Shallow Grave – 1994This black comedy crime film was Danny Boyle’s directorial debut. It stars Ewan McGregor, Christopher Eccleston and Kerry Fox. It is about a group of Edinburgh flatmates who start a chain of events after dismembering an unknown tenant who died, leaving behind a large amount of money. If Edinburgh doesn’t look like itself in this one, there’s a simple reason why, although Flat 6 North East Circus Place was pivotal to the movie, it was predominantly shot in Glasgow as the Glasgow Film Fund awarded producers a £150,000 grant. I watched it once. Disappointing. Rating: 18/22

Jon S Baird’s screenplay is a black comedy crime thriller, based on the Irvine Welsh novel. Even stars James McAvoy, Jamie Bell, and Jim Broadbent couldn’t rescue it. A bit of a hot mess, it’s worth a look just to play spot the location, but that’s about it. Ranking: 19/22

Stephen Frears brought Julia Roberts to the Capital with John Malkovich. This ill-fated movie saw sight-seers travel to Calton Road, the Old Town and other locations in the hopes of seeing the stars of this gothic horror inspired Stevenson’s Strange Case of Dr Jekyll & Mr Hyde. It failed at the box office and was widely criticised. Roberts was nominated for Worst Actress at Razzie Awards. It was more a case of Jekyll &… hide. Is this the most terrible film ever made in Edinburgh Almost. Ranking: 20/22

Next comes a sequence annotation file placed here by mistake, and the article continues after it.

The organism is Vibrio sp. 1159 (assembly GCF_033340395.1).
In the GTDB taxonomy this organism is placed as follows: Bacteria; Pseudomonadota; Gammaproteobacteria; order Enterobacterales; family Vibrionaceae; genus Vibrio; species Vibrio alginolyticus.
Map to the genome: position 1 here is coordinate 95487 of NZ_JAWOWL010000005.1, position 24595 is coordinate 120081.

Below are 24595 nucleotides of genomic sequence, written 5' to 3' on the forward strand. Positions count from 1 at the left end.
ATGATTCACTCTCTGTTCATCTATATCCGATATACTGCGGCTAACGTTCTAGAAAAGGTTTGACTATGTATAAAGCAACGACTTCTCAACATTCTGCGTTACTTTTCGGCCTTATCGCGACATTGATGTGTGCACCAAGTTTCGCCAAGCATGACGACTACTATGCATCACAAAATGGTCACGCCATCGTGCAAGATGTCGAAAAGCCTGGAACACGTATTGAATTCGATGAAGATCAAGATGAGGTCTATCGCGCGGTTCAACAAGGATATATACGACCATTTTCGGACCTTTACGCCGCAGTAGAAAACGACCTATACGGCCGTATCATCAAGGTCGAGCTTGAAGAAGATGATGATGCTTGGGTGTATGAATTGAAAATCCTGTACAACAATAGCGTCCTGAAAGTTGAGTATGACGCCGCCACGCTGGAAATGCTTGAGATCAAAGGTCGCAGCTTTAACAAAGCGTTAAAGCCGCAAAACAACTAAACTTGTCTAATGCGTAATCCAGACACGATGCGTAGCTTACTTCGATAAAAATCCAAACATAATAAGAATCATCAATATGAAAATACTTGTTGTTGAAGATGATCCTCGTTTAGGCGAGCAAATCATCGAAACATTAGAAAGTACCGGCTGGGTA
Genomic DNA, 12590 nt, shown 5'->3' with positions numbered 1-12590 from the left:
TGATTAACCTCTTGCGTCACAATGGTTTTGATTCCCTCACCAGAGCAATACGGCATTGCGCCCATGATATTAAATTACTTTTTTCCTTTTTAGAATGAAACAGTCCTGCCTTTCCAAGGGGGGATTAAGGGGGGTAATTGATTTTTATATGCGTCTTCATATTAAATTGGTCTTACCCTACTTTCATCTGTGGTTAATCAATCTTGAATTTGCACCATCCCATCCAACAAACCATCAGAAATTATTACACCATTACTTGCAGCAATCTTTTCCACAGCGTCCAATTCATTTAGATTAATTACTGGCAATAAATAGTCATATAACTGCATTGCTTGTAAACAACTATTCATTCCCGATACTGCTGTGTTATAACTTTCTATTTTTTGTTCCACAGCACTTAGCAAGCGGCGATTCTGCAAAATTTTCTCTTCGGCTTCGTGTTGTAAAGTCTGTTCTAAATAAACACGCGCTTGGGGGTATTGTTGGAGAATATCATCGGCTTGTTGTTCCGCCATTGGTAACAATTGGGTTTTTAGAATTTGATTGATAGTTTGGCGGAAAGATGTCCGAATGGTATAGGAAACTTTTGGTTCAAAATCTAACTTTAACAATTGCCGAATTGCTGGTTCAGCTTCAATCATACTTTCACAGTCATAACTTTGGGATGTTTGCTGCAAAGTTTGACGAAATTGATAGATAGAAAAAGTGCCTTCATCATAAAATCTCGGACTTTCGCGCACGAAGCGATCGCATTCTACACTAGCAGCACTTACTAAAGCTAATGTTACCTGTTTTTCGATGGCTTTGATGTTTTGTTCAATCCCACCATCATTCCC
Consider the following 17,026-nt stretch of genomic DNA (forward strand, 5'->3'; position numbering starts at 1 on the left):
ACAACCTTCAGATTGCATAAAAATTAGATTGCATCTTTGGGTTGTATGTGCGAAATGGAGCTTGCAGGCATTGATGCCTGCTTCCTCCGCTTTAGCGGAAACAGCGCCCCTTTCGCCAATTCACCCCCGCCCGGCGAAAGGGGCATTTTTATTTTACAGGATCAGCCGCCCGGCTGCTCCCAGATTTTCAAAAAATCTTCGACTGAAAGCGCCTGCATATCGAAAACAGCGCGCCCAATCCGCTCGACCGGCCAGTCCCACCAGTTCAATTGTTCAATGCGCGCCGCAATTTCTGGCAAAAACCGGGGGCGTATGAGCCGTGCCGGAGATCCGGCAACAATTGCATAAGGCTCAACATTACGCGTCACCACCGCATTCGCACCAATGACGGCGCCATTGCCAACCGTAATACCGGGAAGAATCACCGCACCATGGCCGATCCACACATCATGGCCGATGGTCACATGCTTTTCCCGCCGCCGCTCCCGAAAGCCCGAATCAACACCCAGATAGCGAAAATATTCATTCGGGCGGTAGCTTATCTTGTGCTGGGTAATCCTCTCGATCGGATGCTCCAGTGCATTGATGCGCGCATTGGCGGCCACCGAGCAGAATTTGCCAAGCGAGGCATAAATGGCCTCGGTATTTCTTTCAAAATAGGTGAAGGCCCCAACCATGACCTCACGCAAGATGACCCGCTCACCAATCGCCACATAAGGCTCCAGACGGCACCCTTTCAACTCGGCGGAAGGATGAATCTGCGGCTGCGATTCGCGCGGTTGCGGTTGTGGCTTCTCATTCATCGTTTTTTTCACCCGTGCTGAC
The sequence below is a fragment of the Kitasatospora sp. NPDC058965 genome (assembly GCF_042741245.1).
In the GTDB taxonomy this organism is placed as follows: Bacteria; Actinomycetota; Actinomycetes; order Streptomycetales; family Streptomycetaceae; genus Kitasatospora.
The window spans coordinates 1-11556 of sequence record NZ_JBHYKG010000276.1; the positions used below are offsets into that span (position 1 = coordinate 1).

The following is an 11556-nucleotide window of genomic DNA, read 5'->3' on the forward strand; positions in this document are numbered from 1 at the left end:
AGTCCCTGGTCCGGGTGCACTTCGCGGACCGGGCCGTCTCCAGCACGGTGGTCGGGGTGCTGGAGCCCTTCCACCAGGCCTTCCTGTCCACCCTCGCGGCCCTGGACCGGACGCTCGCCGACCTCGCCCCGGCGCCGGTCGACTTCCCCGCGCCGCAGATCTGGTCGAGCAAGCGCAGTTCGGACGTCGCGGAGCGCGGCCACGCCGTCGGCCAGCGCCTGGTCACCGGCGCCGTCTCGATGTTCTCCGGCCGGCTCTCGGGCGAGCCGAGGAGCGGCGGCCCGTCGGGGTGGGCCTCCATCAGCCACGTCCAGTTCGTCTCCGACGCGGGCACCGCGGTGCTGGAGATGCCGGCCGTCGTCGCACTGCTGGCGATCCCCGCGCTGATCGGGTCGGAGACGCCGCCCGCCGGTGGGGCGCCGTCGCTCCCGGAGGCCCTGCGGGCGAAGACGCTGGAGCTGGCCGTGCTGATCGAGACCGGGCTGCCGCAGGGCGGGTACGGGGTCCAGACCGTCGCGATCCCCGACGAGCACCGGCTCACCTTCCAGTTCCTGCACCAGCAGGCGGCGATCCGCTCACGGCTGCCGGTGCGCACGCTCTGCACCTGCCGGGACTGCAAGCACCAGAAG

This unfortunate black comedy took over much of the Grassmarket to recreate the Edinburgh of the 1820’s for a loose retelling of the exploits Burke and Hare. John Landis directed Burke & Hare and starred Simon Pegg, Andy Serkis and Andy Serkis. This unfunny curiosity (Comic Strip meets Carry-On) has deteriorated badly. It took me two sittings to finish the entire thing. I will never get that time back. Ranking: 21/22

Eurovision Song Contest – The Story of Fire Saga – 2020

Filming of this painful romantic musical comedy from David Dobkin, written by and starring Will Ferrell, came to Edinburgh as it followed the adventures of Icelandic singers Lars Erickssong and Sigrit Ericksdóttir as they prepare to represent their country at the Eurovision Song Contest. Sorry, has to be done: It’s nil points’ from me. Couldn’t finish it. Rarely do I hit the off button. Ranking 22/22